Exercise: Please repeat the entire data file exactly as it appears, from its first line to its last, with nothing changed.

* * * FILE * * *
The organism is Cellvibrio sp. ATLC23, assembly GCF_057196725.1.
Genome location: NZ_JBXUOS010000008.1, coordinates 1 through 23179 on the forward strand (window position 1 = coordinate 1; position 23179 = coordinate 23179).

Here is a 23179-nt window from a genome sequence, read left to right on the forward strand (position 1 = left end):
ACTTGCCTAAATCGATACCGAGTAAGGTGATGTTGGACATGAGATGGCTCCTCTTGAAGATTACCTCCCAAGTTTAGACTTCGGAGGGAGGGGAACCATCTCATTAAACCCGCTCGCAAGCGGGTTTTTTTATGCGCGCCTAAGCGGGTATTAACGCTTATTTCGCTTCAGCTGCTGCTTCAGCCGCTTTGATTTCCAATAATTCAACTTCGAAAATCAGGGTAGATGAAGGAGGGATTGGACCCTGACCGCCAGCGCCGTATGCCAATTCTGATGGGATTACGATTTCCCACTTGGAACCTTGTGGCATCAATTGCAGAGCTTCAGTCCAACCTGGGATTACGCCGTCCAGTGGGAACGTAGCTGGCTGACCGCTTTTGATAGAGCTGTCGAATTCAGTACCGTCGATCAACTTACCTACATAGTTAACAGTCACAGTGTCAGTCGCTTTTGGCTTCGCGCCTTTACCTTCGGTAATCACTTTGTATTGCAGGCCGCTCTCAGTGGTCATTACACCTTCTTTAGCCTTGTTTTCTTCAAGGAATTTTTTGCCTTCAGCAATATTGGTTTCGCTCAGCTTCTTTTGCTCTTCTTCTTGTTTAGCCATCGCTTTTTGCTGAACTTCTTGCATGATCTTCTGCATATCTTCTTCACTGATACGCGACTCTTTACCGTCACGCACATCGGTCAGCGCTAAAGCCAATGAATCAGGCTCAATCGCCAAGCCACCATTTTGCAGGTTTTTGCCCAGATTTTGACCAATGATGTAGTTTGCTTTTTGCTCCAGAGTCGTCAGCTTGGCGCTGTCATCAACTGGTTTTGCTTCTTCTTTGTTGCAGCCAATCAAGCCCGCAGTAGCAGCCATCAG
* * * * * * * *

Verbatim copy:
The organism is Cellvibrio sp. ATLC23, assembly GCF_057196725.1.
Genome location: NZ_JBXUOS010000008.1, coordinates 1 through 23179 on the forward strand (window position 1 = coordinate 1; position 23179 = coordinate 23179).

Here is a 23179-nt window from a genome sequence, read left to right on the forward strand (position 1 = left end):
ACTTGCCTAAATCGATACCGAGTAAGGTGATGTTGGACATGAGATGGCTCCTCTTGAAGATTACCTCCCAAGTTTAGACTTCGGAGGGAGGGGAACCATCTCATTAAACCCGCTCGCAAGCGGGTTTTTTTATGCGCGCCTAAGCGGGTATTAACGCTTATTTCGCTTCAGCTGCTGCTTCAGCCGCTTTGATTTCCAATAATTCAACTTCGAAAATCAGGGTAGATGAAGGAGGGATTGGACCCTGACCGCCAGCGCCGTATGCCAATTCTGATGGGATTACGATTTCCCACTTGGAACCTTGTGGCATCAATTGCAGAGCTTCAGTCCAACCTGGGATTACGCCGTCCAGTGGGAACGTAGCTGGCTGACCGCTTTTGATAGAGCTGTCGAATTCAGTACCGTCGATCAACTTACCTACATAGTTAACAGTCACAGTGTCAGTCGCTTTTGGCTTCGCGCCTTTACCTTCGGTAATCACTTTGTATTGCAGGCCGCTCTCAGTGGTCATTACACCTTCTTTAGCCTTGTTTTCTTCAAGGAATTTTTTGCCTTCAGCAATATTGGTTTCGCTCAGCTTCTTTTGCTCTTCTTCTTGTTTAGCCATCGCTTTTTGCTGAACTTCTTGCATGATCTTCTGCATATCTTCTTCACTGATACGCGACTCTTTACCGTCACGCACATCGGTCAGCGCTAAAGCCAATGAATCAGGCTCAATCGCCAAGCCACCATTTTGCAGGTTTTTGCCCAGATTTTGACCAATGATGTAGTTTGCTTTTTGCTCCAGAGTCGTCAGCTTGGCGCTGTCATCAACTGGTTTTGCTTCTTCTTTGTTGCAGCCAATCAAGCCCGCAGTAGCAGCCATCAG